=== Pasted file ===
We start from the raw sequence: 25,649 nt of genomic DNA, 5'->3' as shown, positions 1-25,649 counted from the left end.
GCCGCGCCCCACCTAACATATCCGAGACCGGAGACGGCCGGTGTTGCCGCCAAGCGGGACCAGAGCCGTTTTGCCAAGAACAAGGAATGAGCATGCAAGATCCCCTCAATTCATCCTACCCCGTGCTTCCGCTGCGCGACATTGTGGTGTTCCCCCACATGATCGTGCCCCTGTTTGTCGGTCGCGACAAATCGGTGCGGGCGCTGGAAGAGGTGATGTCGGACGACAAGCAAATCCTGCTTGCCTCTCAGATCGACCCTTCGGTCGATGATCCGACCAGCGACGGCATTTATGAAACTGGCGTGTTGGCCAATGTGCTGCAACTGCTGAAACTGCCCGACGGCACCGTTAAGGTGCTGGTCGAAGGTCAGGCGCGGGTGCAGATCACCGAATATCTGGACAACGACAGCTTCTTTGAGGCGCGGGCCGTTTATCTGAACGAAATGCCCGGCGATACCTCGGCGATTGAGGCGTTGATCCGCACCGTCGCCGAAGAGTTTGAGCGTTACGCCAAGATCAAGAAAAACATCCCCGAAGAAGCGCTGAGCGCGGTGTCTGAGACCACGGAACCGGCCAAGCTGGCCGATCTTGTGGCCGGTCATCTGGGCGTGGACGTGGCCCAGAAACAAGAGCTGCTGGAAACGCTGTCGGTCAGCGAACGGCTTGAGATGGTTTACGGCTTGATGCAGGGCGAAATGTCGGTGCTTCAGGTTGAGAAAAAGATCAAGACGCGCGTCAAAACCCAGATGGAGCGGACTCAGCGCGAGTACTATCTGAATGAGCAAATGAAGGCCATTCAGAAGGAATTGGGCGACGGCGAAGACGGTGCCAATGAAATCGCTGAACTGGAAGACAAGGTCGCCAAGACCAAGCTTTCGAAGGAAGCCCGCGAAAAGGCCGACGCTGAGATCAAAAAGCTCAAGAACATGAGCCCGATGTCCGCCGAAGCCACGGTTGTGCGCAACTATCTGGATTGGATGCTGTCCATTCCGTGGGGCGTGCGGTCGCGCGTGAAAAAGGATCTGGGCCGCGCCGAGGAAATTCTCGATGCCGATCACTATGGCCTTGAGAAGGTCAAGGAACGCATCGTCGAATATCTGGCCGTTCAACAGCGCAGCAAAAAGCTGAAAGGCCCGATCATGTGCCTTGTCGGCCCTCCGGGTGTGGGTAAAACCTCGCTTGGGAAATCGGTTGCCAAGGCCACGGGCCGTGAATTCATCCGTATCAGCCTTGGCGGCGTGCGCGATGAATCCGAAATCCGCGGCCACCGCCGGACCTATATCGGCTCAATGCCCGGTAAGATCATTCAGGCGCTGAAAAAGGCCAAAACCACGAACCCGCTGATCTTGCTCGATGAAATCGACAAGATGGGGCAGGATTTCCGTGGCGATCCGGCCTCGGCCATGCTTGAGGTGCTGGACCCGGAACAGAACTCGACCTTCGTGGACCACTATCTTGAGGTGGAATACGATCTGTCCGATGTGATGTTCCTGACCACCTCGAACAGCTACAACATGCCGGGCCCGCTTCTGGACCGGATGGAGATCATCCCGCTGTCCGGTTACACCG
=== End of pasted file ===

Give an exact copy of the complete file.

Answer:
We start from the raw sequence: 25,649 nt of genomic DNA, 5'->3' as shown, positions 1-25,649 counted from the left end.
GCCGCGCCCCACCTAACATATCCGAGACCGGAGACGGCCGGTGTTGCCGCCAAGCGGGACCAGAGCCGTTTTGCCAAGAACAAGGAATGAGCATGCAAGATCCCCTCAATTCATCCTACCCCGTGCTTCCGCTGCGCGACATTGTGGTGTTCCCCCACATGATCGTGCCCCTGTTTGTCGGTCGCGACAAATCGGTGCGGGCGCTGGAAGAGGTGATGTCGGACGACAAGCAAATCCTGCTTGCCTCTCAGATCGACCCTTCGGTCGATGATCCGACCAGCGACGGCATTTATGAAACTGGCGTGTTGGCCAATGTGCTGCAACTGCTGAAACTGCCCGACGGCACCGTTAAGGTGCTGGTCGAAGGTCAGGCGCGGGTGCAGATCACCGAATATCTGGACAACGACAGCTTCTTTGAGGCGCGGGCCGTTTATCTGAACGAAATGCCCGGCGATACCTCGGCGATTGAGGCGTTGATCCGCACCGTCGCCGAAGAGTTTGAGCGTTACGCCAAGATCAAGAAAAACATCCCCGAAGAAGCGCTGAGCGCGGTGTCTGAGACCACGGAACCGGCCAAGCTGGCCGATCTTGTGGCCGGTCATCTGGGCGTGGACGTGGCCCAGAAACAAGAGCTGCTGGAAACGCTGTCGGTCAGCGAACGGCTTGAGATGGTTTACGGCTTGATGCAGGGCGAAATGTCGGTGCTTCAGGTTGAGAAAAAGATCAAGACGCGCGTCAAAACCCAGATGGAGCGGACTCAGCGCGAGTACTATCTGAATGAGCAAATGAAGGCCATTCAGAAGGAATTGGGCGACGGCGAAGACGGTGCCAATGAAATCGCTGAACTGGAAGACAAGGTCGCCAAGACCAAGCTTTCGAAGGAAGCCCGCGAAAAGGCCGACGCTGAGATCAAAAAGCTCAAGAACATGAGCCCGATGTCCGCCGAAGCCACGGTTGTGCGCAACTATCTGGATTGGATGCTGTCCATTCCGTGGGGCGTGCGGTCGCGCGTGAAAAAGGATCTGGGCCGCGCCGAGGAAATTCTCGATGCCGATCACTATGGCCTTGAGAAGGTCAAGGAACGCATCGTCGAATATCTGGCCGTTCAACAGCGCAGCAAAAAGCTGAAAGGCCCGATCATGTGCCTTGTCGGCCCTCCGGGTGTGGGTAAAACCTCGCTTGGGAAATCGGTTGCCAAGGCCACGGGCCGTGAATTCATCCGTATCAGCCTTGGCGGCGTGCGCGATGAATCCGAAATCCGCGGCCACCGCCGGACCTATATCGGCTCAATGCCCGGTAAGATCATTCAGGCGCTGAAAAAGGCCAAAACCACGAACCCGCTGATCTTGCTCGATGAAATCGACAAGATGGGGCAGGATTTCCGTGGCGATCCGGCCTCGGCCATGCTTGAGGTGCTGGACCCGGAACAGAACTCGACCTTCGTGGACCACTATCTTGAGGTGGAATACGATCTGTCCGATGTGATGTTCCTGACCACCTCGAACAGCTACAACATGCCGGGCCCGCTTCTGGACCGGATGGAGATCATCCCGCTGTCCGGTTACACCG